Have you ever went to one of those Chinese restaurants and ordered this dish? They are so good. The eggplants are hot (both literally and spicy-hot), but soft. The minced pork add extra meaty depth to the dish (I just love pork). It’s oily, for sure, but it’s such a hearty dish that I keep on going back for more. Perfect when eaten with a bowl of rice.
For the longest time, I can never replicate this dish at home. The first time I cooked this, the eggplants are still half-cooked. And when they are still raw, eggplants have this strong, pungent (I’m not sure if pungent is the right word) smell that are just not nice. Luckily, the husband still gobbles up the food, raw eggplants and all.
The key to making this dish is patience. You need to fry the eggplants in batches to make sure that they are actually cooked.
Cooks in 30 minutes
- 2 eggplants, cut into rectangular pieces
- 3 garlic cloves, diced finely
- ginger, diced finely, slightly less than the amount of the garlic cloves (if you don’t have fresh ginger at home, I usually buy a bottle of pickled ginger and use those. They last so long in the fridge)
- 2-3 tbs chilli bean sauce (Toban djan; or you can use more, depending on how spicy you want it to be—I use the Lee Kum Kee’s brand. I’ll take a picture but I’ve just finished my bottle yesterday. Next time!)
- cut chilli (optional, depending how spicy you want it to be)
- 1-2 cups of chicken stock (fresh is certainly best, but I usually cheat and use the powdered one)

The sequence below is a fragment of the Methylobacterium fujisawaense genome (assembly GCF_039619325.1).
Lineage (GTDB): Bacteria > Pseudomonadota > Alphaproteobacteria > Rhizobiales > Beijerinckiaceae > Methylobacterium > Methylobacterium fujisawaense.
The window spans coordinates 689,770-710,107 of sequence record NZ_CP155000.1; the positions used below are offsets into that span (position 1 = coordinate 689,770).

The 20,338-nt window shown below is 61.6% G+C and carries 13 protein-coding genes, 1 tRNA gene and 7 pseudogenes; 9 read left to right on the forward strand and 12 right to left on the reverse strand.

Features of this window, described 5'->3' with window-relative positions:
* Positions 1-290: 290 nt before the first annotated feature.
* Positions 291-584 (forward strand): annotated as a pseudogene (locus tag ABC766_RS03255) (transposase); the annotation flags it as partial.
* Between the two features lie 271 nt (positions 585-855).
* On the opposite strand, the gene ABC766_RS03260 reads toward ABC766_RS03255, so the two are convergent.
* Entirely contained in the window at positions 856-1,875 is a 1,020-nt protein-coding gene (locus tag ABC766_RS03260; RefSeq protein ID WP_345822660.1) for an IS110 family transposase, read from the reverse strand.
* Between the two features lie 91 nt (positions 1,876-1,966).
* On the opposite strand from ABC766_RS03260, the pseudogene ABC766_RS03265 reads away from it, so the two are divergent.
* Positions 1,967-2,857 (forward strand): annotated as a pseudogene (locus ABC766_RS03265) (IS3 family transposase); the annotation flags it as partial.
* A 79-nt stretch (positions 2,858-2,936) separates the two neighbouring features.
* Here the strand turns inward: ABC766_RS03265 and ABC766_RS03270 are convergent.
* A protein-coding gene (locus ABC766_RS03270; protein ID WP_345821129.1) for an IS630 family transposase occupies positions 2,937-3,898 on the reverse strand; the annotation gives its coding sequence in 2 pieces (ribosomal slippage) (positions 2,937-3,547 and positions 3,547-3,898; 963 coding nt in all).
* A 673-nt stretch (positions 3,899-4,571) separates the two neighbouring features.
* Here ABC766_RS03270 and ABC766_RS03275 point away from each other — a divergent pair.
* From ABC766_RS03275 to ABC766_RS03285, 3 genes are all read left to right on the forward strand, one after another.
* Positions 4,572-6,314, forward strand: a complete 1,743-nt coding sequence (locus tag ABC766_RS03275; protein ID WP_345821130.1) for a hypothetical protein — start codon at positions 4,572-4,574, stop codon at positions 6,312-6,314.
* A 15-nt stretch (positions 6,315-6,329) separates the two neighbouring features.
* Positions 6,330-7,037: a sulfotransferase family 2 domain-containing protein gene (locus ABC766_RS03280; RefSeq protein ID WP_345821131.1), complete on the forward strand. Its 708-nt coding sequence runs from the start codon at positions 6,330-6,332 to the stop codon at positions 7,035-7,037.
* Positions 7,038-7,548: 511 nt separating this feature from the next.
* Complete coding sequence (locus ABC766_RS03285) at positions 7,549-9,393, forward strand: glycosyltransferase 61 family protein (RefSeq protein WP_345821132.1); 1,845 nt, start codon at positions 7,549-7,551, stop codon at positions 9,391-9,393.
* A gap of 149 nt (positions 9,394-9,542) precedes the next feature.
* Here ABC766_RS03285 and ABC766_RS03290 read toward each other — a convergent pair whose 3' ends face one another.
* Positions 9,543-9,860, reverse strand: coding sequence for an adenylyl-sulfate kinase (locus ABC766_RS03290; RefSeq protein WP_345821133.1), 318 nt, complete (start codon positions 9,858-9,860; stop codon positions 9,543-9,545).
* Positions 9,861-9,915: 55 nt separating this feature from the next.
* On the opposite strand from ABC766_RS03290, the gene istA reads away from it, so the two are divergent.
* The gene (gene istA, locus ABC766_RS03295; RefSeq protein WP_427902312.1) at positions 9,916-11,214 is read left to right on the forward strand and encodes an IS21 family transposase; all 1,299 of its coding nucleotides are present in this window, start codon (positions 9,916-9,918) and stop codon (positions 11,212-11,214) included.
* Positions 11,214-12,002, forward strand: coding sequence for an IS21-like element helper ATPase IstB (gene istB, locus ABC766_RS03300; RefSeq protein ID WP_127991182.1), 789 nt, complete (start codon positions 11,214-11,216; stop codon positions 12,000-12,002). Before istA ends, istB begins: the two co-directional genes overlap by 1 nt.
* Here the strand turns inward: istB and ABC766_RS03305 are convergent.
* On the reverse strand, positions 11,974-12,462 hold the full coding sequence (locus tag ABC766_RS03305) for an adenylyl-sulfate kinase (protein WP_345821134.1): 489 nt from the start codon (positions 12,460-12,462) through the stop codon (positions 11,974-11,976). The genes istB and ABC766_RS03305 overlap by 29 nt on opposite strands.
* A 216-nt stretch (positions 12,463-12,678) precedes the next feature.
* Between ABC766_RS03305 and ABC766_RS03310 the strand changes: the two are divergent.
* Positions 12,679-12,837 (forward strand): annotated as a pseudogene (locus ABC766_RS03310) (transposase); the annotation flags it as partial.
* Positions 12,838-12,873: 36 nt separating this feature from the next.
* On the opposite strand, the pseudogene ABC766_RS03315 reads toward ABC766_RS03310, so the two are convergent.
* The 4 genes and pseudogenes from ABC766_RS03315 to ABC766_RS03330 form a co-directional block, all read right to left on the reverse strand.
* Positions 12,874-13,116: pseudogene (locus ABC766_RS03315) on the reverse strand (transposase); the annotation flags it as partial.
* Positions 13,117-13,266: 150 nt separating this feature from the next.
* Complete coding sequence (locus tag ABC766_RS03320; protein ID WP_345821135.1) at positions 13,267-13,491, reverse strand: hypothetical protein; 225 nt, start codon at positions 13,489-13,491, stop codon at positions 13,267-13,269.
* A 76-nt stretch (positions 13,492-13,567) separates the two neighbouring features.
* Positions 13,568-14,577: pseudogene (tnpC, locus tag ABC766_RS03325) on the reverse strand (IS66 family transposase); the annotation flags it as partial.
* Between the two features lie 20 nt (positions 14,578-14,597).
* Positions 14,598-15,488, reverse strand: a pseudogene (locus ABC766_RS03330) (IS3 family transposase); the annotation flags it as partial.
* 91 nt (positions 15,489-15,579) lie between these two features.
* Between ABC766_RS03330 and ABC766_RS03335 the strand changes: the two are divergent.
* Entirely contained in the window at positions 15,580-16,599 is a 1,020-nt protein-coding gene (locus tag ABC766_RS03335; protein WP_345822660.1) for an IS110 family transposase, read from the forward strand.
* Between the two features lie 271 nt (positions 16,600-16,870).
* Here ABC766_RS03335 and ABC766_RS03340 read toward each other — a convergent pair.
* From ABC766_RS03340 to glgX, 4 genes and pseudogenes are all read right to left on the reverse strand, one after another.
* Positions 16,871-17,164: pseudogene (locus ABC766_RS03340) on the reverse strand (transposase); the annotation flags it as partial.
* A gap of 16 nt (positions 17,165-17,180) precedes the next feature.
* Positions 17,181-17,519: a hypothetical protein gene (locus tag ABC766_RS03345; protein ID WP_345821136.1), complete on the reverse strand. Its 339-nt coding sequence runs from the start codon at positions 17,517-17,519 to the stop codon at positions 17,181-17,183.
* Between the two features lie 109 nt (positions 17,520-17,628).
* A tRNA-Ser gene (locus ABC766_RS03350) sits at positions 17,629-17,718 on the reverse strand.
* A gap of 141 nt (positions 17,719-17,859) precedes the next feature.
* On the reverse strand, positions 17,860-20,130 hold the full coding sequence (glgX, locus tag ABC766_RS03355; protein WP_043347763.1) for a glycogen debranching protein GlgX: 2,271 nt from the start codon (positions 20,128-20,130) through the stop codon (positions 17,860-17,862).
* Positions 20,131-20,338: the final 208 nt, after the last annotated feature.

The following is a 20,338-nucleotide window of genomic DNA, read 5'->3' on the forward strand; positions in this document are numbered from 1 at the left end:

- 200 gr minced pork (you can substitute with minced chicken/beef)
- cornflour + water mixture to thicken
- sesame oil
- scallion for garnish
- oil to stir-fry
- Add oil to pan and stir-fry the eggplants in batches. When they’re half-cooked, add a bit of salt to draw the moisture even more. Continue to fry them until they are cooked and soft. Set aside.
- Add more oil to the pan if needed. Fry the aromatics (garlic and ginger, and chilli if using), until slightly brown. Add the minced pork.
- When the pork is almost done, add 1 tbsp of the chilli bean sauce. Then add the eggplants back to the pan. Add more chilli bean sauce, pepper, and sesame oil. Mix everything well.
- Add chicken stock and simmer it for a while. Taste and see whether you need extra chilli bean sauce (or cut chilli, for that matter—my husband really, really loves spicy food). Mix everything again and add cornflour mixture to thicken the sauce until desired consistency.
- Garnish with scallion and eat with a bowl of rice.
Ps. Go easy on the salt when salting the eggplants. They’re just ‘extra agent’ to help quicken the process of cooking the eggplants (salt draws out moisture from the eggplants, making them quicker to cook). The chilli bean sauce is usually already salty enough. If you use powdered chicken stock, it’s also another layer of saltiness. (Fresh chicken stock is usually less salty.) You can add a bit of sugar/black vinegar to cut through that saltiness if you want. Or simply use vegetable stock instead of chicken stock. (I never have vegetable stock at home, so there’s that.)
P.Ps. It’s not that hard, right?